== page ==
BEIJING - Corrupt officials and company executives in China transfer their assets overseas through at least eight channels, according to a report released on Monday by the Anti-Money Laundering Monitoring and Analysis Center set up by the People's Bank of China.
Often a combination of legal and illegal channels is used to make cross-border transfers of ill-gotten gains, the report said.
The eight main channels are smuggling cash, underground banking services, trade under current accounts, overseas investment, credit cards, offshore financial centers, direct overseas payments and payments to family members or lovers living overseas.
However, the exact amount of assets transferred overseas, since Chinese officials on corruption charges began to flee the country at the end of the 1980s, remains a mystery, said the report.
The report quotes statistics released by the Chinese Academy of Social Sciences, which estimate that up to 800 billion yuan ($123 billion) has been transferred overseas by fleeing or missing officials and company executives since the mid-1990s.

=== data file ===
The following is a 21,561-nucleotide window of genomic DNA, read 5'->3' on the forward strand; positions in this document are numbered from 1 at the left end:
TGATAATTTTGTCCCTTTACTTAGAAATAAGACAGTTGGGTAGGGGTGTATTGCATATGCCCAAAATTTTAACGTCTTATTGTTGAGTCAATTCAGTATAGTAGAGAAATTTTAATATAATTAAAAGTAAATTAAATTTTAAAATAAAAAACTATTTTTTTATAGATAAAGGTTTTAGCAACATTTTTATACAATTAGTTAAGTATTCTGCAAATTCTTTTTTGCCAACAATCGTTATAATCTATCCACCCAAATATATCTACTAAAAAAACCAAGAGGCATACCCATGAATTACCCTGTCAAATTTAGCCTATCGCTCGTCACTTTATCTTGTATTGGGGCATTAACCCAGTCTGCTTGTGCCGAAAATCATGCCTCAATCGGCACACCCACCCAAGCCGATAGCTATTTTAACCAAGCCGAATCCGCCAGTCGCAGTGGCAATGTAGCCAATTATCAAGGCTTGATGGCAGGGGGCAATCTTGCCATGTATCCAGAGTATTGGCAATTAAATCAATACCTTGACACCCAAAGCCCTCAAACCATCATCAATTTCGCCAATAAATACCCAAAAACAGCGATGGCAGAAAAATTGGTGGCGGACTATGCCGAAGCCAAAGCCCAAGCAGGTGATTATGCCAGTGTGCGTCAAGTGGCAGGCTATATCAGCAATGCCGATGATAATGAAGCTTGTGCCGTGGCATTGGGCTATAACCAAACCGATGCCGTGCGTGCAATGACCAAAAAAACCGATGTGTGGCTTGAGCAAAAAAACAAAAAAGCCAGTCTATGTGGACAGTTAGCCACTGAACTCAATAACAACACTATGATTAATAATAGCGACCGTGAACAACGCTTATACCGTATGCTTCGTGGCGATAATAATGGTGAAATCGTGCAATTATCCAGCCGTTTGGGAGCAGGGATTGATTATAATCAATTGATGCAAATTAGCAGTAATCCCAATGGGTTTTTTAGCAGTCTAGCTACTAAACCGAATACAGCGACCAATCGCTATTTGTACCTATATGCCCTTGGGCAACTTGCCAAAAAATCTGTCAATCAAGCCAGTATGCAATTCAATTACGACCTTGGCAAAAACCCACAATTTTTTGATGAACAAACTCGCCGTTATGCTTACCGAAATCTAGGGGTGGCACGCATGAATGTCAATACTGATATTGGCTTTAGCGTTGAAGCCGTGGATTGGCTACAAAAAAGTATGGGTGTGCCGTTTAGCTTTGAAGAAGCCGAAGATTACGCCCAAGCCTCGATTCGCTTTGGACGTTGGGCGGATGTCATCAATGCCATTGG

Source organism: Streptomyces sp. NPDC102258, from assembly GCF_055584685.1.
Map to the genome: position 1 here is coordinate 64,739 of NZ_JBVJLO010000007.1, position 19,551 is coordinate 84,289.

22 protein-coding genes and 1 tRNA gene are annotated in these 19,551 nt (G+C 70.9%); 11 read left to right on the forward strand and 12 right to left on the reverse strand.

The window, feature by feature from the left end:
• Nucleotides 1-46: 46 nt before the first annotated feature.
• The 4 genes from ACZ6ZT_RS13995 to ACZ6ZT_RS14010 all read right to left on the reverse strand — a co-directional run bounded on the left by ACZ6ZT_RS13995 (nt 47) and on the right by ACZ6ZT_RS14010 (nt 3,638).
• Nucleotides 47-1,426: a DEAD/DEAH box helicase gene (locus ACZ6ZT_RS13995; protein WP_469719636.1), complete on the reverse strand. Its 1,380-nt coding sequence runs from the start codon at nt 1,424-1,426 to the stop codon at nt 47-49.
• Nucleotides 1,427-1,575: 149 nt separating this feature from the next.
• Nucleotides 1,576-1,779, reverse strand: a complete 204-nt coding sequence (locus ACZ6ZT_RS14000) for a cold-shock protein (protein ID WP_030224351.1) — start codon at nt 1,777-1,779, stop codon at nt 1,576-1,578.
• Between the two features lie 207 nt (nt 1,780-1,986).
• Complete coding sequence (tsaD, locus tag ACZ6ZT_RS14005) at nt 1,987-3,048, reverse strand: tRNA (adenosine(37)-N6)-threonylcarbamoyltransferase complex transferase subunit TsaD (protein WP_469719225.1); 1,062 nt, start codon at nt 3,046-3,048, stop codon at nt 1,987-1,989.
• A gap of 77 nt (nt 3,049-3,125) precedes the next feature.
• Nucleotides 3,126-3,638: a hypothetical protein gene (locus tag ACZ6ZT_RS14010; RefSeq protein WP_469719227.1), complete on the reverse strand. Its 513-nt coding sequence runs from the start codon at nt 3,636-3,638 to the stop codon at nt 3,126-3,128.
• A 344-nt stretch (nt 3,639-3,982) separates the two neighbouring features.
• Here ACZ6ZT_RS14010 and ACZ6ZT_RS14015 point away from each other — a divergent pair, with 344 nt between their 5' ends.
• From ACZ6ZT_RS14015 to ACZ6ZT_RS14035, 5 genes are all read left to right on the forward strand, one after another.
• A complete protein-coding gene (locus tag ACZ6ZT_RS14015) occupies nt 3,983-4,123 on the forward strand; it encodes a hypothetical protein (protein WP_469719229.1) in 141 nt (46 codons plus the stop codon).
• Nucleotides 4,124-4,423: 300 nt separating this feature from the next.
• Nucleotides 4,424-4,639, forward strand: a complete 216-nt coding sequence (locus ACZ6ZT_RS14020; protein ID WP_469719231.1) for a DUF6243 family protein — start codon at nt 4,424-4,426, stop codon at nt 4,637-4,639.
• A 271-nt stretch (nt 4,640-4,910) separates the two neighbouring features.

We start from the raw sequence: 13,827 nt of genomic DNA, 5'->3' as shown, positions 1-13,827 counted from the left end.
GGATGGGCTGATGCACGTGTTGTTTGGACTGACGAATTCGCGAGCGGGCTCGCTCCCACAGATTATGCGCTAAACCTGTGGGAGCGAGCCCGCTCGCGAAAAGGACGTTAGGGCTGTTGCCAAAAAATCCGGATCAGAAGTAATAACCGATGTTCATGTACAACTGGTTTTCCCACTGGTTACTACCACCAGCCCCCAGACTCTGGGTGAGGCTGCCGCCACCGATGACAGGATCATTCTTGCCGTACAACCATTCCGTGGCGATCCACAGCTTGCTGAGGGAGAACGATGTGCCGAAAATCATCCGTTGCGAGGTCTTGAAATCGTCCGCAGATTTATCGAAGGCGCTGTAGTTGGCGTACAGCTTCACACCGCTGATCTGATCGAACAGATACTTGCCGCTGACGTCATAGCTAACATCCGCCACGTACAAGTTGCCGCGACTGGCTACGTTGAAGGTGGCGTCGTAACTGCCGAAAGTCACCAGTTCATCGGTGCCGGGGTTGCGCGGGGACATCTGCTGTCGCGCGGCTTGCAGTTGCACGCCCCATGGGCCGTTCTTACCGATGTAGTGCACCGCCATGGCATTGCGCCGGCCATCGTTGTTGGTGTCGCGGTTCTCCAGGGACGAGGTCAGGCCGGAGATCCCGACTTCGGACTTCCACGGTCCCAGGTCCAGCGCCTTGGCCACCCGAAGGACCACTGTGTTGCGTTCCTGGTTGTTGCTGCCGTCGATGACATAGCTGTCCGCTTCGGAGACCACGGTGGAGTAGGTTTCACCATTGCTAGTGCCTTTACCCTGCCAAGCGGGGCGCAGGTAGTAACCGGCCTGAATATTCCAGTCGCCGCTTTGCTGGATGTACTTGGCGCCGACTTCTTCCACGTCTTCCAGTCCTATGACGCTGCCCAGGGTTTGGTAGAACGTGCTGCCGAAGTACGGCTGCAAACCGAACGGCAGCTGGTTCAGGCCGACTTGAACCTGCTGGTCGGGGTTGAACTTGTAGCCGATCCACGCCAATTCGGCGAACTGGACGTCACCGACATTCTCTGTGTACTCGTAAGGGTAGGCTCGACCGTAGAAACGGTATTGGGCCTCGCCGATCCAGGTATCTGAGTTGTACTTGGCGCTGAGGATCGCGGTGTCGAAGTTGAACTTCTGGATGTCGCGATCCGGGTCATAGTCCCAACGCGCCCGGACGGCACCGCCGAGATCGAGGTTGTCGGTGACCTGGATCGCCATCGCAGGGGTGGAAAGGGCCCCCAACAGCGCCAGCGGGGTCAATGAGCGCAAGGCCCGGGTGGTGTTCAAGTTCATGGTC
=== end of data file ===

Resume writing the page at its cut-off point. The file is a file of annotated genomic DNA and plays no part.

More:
The cross-border transfer of such assets causes huge losses to the country as the majority cannot be recovered and their whereabouts are hard to find, the report added.
The report also provided details about the destinations for corrupt officials and businesspeople.
People with a higher rank or larger assets tended to flee to Western countries such as the United States, Canada, Australia and the Netherlands.
Those who cannot reach Western countries directly, use Hong Kong or some small countries in Africa, East Europe and Latin America as a stopover.
Those with lower rankings or smaller assets often find safe havens in China's neighboring countries such as Thailand, Myanmar, Malaysia, Mongolia and Russia.